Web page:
IU Jacobs School of Music presents the 'Beethoven Fifth Project: Behind the Score'
FOR IMMEDIATE RELEASE
Oct. 14, 2013
BLOOMINGTON, Ind. – The Indiana University Jacobs School of Music presents an in-depth view into the creation of Beethoven's Fifth Symphony as it presents the "Beethoven Fifth Project: Behind the Score," including several free public events this month.
The University Orchestra's performance study of Beethoven's Symphony No. 5 in C Minor, Op. 67, will culminate in a performance conducted by guest Cliff Colnot and a behind-the-scenes video of the learning process of the work at 8 p.m. on Wednesday, Oct. 30, in the Musical Arts Center.
Colnot, who will lead the orchestra throughout the project, is director of orchestral activities and wind ensemble conductor at DePaul University. He is also principal conductor of the Chicago Symphony Orchestra's contemporary MusicNOW ensemble and principal conductor of the Civic Orchestra of Chicago.
"The notion that we can study a major work of the orchestral canon in great detail, understanding the history, theory and form is a great opportunity for all involved," said Colnot. "I think it is an absolutely terrific idea."
In addition, musicologist Richard Kramer, distinguished professor at the City University of New York Graduate Center, will present the lecture "Composing the Fifth: Beethoven at Work" at 4 p.m. on Monday, Oct. 21, in Room 036 of the Musical Arts Center. The talk is sponsored by the Jacobs School of Music Lecture Series.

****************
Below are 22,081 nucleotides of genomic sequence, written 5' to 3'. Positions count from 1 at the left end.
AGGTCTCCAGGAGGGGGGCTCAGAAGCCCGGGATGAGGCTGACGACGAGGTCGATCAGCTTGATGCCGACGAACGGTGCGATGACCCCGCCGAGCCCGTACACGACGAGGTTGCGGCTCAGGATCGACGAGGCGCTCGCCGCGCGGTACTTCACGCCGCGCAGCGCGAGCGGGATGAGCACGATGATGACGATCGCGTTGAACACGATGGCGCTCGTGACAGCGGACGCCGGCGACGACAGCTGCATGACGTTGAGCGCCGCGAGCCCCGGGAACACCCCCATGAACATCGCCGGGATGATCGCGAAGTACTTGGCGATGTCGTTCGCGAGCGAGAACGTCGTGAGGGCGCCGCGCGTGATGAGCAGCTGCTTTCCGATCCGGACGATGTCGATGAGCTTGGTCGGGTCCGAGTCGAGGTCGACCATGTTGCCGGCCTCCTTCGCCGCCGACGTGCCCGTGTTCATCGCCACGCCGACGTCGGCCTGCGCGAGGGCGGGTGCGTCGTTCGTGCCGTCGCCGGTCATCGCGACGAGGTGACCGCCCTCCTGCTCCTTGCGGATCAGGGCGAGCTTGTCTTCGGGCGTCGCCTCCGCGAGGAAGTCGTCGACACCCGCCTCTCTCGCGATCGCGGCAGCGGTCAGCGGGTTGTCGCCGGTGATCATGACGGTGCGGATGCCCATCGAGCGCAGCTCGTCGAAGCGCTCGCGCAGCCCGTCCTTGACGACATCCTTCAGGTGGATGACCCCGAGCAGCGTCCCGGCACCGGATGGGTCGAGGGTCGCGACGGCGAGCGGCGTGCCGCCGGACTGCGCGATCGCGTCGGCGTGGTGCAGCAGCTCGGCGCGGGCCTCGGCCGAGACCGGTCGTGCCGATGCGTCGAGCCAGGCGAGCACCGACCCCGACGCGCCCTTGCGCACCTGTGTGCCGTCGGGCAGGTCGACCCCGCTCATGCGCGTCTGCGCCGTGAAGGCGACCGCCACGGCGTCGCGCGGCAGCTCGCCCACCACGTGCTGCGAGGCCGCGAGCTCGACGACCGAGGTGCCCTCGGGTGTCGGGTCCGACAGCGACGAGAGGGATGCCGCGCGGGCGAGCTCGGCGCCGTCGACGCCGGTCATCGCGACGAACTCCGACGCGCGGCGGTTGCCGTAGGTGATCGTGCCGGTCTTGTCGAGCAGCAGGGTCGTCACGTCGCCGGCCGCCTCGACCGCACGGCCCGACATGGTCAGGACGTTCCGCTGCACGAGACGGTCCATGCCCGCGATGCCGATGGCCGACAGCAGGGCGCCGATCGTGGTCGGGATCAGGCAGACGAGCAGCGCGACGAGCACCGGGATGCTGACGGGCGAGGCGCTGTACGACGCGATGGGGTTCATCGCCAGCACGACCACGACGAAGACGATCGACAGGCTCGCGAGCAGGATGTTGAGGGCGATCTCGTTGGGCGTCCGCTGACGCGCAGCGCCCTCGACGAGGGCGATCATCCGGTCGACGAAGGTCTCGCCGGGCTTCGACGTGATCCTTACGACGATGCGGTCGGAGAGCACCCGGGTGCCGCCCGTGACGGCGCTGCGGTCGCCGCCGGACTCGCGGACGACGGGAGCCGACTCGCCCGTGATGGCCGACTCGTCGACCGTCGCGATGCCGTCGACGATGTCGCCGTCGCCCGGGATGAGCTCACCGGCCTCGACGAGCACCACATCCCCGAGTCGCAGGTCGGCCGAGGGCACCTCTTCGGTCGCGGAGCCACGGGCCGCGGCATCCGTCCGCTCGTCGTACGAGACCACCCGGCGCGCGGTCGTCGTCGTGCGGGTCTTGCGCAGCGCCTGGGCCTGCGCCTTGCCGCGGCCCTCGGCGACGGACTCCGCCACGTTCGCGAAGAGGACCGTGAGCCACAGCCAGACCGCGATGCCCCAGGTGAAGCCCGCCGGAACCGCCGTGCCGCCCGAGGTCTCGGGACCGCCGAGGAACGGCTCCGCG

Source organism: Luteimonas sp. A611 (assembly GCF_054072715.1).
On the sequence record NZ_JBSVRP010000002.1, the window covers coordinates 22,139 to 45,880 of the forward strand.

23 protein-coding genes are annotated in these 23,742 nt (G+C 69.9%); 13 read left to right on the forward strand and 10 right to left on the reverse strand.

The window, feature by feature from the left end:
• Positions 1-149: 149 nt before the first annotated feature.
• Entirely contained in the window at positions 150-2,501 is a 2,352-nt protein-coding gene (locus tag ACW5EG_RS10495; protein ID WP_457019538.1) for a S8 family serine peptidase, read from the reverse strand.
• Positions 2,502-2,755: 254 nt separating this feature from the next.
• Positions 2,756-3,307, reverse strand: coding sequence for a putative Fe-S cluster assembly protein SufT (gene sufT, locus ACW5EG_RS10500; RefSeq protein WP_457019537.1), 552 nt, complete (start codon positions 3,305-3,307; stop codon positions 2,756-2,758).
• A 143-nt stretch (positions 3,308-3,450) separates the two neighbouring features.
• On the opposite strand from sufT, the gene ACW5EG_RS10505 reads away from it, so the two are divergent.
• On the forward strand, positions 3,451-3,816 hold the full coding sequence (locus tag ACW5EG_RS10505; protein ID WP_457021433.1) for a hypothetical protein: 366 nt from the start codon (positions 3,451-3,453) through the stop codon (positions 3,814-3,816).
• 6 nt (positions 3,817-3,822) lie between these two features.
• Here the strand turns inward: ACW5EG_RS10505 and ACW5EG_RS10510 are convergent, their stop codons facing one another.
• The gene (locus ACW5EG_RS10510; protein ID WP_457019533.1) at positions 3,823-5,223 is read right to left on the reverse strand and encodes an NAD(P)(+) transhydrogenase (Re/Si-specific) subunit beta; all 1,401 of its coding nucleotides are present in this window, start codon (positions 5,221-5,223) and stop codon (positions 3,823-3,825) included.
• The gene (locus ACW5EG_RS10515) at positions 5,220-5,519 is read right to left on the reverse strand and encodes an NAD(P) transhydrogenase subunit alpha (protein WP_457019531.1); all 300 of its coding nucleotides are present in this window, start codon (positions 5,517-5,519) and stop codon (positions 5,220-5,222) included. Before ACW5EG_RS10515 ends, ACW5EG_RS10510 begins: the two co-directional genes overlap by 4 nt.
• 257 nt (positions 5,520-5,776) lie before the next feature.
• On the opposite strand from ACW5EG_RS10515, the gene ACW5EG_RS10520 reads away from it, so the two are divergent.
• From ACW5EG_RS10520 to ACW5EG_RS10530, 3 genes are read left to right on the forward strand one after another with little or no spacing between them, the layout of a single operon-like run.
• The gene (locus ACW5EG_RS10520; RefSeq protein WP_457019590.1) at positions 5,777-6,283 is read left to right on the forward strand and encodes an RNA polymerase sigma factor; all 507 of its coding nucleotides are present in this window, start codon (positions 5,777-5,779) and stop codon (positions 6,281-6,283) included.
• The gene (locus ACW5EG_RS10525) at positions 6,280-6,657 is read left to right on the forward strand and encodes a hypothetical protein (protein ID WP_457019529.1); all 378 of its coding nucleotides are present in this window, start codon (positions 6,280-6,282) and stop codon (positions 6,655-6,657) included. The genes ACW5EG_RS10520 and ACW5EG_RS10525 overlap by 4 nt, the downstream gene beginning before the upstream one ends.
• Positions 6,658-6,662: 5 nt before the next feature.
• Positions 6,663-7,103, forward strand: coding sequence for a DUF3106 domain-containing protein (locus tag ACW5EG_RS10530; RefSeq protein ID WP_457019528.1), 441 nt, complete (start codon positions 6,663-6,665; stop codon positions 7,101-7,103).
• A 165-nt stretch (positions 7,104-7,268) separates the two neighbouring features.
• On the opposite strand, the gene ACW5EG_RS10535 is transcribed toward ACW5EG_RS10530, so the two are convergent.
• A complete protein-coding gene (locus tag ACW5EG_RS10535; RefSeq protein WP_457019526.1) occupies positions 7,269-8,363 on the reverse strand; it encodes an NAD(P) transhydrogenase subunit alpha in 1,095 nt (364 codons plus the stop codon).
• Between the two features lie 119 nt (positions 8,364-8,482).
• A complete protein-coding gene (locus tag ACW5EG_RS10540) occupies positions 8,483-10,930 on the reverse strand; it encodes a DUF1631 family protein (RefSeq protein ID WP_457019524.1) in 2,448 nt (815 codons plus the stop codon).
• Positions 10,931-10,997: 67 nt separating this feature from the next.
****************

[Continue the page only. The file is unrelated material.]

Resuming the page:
Director Abel Gance's 1937 film "Un Grande Amour de Beethoven" ("Beethoven’s Great Love") will be screened at 6:30 p.m. on Sunday, Oct. 27, in Sweeney Hall. The 135-minute classic French film stars Harry Baur in the title role.
The "Beethoven Fifth Project: Behind the Score" is the brainchild of project director Jorja Fleezanis, Jacobs professor of violin and Henry A. Upper Chair in Orchestral Studies.
She was inspired by a trip to Bonn, Germany, with the Jacobs student Wasmuth Quartet last spring, during which the members immersed themselves in the study of manuscripts by Beethoven at the Beethoven-Haus, a museum dedicated to the master composer, and performed a concert at the Villa Wasmuth (from which the ensemble took its name).
"The trip to Bonn was life changing," said Fleezanis. "It seemed to me that such an immersive experience should not be restricted to just there, and I began to think of the whole subject from a much broader perspective. I wanted to facilitate giving students material beyond just the notes and attempt to synthesize performance, historical and scholarly aspects. Most of the time, those things live separately from each other."
Fleezanis said she then contacted Colnot, who was already scheduled to work with the orchestra, and he was very excited about the idea of creating a crossroads for departments that are dependent upon each other but often exist in isolation from one another.
"It is very gratifying to promote interaction and to tie together some of the vast expertise within the Jacobs School of Music," said Fleezanis. "The more ingredients, the more nutrients."